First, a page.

True or False: 4 Popular Myths About Air Travel

Except for what is shown in popular culture, the general public knows very little about the actual mechanics of an airplane. Because of this, myths about air travel begin to circulate, discouraging people from flying. Following is the truth behind four common myths about air travel.

Myth #1: Flying is Too Expensive

Contrary to common belief, flying has not been more affordable than it is right now. It is true that plane tickets can be well over a hundred dollars, however, buying a plane ticket can be much cheaper than driving. In fact, on average the cost of driving is around sixty cents per mile whereas air travel is, on average, ten to fifteen cents per mile. To keep the ticket cost down, do some research on the lowest price. And according to Wandrd, when flying domestically, you’ll likely find the cheapest time of year to fly is between the second week in January and the first of April, so there are plenty of options.

Myth #2: Air is Continuously Recirculated, and can Cause Disease

During a flight, the air on a plane is circulated around the cabin until it is eventually pulled into lower fuselage where half of the air is released overboard through vents, and the other half is filtered through hospital-quality filters and is added to new air pulled through the engines. If you catch something from your time in the air, it’s most likely due to the physical closeness of airplane seats and not the germs in the air.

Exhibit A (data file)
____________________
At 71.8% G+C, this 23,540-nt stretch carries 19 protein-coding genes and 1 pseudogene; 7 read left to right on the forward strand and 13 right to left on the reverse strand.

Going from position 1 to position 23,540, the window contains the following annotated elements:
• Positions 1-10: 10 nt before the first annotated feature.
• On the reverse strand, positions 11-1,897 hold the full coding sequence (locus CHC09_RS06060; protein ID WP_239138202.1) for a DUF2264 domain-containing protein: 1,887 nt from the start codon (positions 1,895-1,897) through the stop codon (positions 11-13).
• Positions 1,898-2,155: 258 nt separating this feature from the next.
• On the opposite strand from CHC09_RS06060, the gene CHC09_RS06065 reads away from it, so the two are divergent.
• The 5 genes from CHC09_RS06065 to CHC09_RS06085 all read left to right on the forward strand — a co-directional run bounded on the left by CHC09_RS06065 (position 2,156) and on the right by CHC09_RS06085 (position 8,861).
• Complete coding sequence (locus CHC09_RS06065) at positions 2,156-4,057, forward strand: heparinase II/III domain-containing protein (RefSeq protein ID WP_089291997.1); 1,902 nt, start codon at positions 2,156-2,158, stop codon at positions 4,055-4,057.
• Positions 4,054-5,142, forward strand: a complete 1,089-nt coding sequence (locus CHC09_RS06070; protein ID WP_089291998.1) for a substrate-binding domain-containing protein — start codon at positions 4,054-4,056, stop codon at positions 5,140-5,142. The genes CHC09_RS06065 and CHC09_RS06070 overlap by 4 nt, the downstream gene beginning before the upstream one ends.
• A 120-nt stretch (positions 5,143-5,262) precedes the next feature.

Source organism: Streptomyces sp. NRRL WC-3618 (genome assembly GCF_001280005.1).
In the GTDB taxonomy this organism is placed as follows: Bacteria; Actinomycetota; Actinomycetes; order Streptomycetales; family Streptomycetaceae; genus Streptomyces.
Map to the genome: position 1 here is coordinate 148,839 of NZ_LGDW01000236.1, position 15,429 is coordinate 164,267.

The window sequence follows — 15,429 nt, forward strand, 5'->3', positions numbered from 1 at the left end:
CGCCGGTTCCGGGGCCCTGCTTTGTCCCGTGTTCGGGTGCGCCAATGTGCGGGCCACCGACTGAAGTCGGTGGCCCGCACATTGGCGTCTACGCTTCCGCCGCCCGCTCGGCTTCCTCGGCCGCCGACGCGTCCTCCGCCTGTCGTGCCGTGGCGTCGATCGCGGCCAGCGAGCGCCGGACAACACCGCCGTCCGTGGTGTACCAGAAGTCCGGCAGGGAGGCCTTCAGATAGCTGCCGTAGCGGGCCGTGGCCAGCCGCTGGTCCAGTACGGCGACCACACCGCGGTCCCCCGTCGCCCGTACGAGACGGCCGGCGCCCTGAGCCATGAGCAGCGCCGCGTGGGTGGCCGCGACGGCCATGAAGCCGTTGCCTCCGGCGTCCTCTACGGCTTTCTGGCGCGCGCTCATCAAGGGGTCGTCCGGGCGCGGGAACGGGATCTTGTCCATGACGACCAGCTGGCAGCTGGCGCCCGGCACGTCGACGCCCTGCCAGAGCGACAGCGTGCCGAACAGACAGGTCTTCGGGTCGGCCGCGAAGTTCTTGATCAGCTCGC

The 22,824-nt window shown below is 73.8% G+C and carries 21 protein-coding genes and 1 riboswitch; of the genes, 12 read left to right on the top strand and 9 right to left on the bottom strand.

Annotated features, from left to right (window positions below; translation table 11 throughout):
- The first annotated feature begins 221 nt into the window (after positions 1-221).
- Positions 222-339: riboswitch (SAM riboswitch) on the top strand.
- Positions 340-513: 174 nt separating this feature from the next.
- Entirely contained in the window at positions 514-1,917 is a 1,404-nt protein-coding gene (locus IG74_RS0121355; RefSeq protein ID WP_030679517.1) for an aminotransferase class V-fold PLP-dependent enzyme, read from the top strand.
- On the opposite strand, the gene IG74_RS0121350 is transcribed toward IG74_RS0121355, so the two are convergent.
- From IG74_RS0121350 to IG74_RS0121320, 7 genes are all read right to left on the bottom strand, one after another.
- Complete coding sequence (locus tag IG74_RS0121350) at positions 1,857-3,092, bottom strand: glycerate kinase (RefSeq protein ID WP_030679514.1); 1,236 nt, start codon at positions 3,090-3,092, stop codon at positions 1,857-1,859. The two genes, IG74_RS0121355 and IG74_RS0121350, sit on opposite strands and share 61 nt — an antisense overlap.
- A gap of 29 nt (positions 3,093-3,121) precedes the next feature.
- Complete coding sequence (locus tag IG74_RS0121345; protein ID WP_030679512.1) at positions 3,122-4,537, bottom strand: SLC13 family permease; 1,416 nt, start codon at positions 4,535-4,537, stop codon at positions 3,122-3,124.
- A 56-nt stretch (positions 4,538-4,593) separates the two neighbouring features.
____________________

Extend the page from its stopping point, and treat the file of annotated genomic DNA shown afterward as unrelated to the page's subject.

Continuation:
Myth #3: Flying in Storm Spells is Highly Dangerous

While nervous flyers may want to avoid flying in stormy conditions, the rest of us have no reason to worry. It’s true that it’s not pleasant to fly in inclement weather. However, developments in electrical equipment and aerospace design keep the instruments working and the passengers and crew safe from possible disaster in case they get caught in a storm.

Myth #4: Popping Your Ears Causes Hearing Loss

While it certainly relieves discomfort while flying, some people worry that “popping” their ears may lead to hearing loss. But never fear — your ears will be fine. In fact, not popping your ears is what can cause problems. Airplane Ear that lasts more than a few hours can result in severe tinnitus, vertigo, vomiting, and bleeding from the ear, and requires a visit to the doctor. You can pop your ears by swallowing, chewing gum, or pinching your nose and blowing.

Humans are using air travel now more than ever. Hopefully knowing the truth behind some of these myths will relieve you of any qualms you may have about flying, and can help you tackle exploring the world. Just don’t forget to book somewhere to stay when you land at your destination!


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